We do some rehearsals with the musicians and some virtuals for him so that he can memorize the choreography of the faders and the sequences. It takes two to four weeks to learn the show. I filmed the console from overhead to illustrate the movements.

SLU : Could you give us some quantification of the work at front of house during a two-hour show?

Xavier Marchand : We have about 280 scenes, and on the 140 pages of the cue sheet, roughly 10 to 15 lines, we have a total of around 1,400 cues or actions. So I have organized the Yamaha PM5 with the voice DCAs in the center, the individual voices on the left and the orchestra DCAs on the right. The FoH engineer is standing up and his eleventh finger is his foot on a pedal to change to the next scene.

Xavier’s Yamaha CS5 surface is ready for the show, and the pre-show has begun, with some of the musicians who will accompany the two-hour show already on stage. The accordionist is the second keyboard player, along with the musical director.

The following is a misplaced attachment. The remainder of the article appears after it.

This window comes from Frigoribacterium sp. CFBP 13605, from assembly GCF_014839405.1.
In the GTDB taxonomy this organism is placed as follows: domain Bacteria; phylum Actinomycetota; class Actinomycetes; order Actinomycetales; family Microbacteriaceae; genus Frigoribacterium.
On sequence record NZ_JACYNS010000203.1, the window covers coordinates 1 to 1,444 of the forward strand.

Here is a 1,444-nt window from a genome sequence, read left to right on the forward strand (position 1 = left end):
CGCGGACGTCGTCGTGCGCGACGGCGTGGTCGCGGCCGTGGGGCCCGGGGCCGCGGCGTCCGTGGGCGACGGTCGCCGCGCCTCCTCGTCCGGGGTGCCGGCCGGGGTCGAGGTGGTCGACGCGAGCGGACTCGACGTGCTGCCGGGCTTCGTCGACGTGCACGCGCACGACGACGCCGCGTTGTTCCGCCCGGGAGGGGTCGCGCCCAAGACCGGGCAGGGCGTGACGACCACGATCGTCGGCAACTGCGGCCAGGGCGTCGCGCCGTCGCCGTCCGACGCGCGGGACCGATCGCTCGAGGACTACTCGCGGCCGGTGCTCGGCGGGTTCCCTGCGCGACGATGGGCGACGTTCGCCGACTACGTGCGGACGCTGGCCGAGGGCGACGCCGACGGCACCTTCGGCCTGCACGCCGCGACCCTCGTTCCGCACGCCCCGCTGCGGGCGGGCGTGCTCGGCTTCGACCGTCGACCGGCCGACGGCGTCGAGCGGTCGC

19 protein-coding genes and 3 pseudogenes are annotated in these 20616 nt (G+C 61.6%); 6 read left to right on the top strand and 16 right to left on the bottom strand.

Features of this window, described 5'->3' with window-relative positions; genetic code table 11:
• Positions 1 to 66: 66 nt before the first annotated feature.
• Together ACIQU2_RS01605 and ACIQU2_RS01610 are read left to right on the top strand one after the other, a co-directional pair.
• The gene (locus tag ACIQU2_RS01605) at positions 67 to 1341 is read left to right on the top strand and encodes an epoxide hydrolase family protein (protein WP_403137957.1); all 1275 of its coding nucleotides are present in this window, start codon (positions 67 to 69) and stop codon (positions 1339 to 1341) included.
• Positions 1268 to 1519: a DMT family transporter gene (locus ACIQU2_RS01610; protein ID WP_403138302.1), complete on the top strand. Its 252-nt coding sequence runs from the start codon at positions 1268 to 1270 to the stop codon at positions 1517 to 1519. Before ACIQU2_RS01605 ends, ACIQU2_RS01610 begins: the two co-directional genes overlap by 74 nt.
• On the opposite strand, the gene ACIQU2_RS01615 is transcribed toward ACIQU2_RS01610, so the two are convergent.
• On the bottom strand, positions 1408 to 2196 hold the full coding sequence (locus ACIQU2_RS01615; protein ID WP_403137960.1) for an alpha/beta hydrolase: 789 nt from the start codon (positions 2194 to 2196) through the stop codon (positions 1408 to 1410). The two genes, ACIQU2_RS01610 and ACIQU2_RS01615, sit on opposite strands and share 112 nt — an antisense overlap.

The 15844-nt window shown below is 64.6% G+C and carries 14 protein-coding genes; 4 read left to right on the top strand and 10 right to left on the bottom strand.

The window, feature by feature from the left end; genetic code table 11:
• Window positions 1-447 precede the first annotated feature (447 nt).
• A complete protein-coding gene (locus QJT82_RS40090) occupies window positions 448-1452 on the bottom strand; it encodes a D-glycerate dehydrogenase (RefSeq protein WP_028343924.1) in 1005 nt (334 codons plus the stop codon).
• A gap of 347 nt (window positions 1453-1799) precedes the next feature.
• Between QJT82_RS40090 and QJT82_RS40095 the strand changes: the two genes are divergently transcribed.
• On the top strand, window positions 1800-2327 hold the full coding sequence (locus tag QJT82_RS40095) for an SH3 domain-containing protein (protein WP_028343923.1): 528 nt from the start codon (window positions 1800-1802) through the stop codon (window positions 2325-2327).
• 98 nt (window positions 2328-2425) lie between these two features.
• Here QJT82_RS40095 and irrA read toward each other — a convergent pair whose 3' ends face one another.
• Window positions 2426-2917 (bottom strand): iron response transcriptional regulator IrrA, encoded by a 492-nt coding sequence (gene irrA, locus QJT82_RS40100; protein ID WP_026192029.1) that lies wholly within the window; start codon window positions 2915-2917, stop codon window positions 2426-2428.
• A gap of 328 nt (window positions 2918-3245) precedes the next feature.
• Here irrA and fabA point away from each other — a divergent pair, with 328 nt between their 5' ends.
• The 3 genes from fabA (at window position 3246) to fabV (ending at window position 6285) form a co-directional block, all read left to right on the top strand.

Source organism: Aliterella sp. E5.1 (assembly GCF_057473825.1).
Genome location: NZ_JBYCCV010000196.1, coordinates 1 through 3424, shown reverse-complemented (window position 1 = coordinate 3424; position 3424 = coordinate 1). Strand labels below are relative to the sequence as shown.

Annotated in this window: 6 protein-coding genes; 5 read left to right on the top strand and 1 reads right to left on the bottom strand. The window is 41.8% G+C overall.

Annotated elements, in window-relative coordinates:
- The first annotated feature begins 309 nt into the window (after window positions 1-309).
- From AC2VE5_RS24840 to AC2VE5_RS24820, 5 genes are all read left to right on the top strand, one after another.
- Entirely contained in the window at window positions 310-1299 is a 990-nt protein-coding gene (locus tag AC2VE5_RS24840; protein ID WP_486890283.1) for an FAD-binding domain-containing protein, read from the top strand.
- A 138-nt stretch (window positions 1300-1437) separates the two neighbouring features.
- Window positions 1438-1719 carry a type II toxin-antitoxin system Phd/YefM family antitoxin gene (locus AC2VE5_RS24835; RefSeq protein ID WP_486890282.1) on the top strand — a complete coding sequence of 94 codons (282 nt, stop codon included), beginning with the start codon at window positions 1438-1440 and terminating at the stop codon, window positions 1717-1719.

SLU : You are not allowed to leave the channel open when the performer leaves the stage…

Xavier Marchand : Never; it’s a continuous tracking process, unless the director asks that we hear the character’s voice from off-stage before he enters or after he exits. Behind the curtain or the set there is no more sound. This also gives us time to blow or dry a microphone without noise in the room.
We also make sure to be very discreet by never listening to the channels for no reason, except for maybe a few seconds during a check. Having a microphone on you does not mean that you are being bugged or recorded without your knowledge. We were very clear about this from the start so that everyone would feel comfortable.

SLU : You are amplifying the voices indoors in a single system. Is there much coloration from phasing between the mics?

Xavier Marchand : No, but it does mean we have to do a lot of tweaking during the dialogue when the characters get close to each other.

A few hearty claps in the silence of the room reveal its personality. The early reflections are present and dense. The RT is less than a second, quite clear. We can clearly hear the passage from the early reflections to the late reverberation. It sounds like an effect made in studio with two processors…

The center T10 array is devoted to the voices.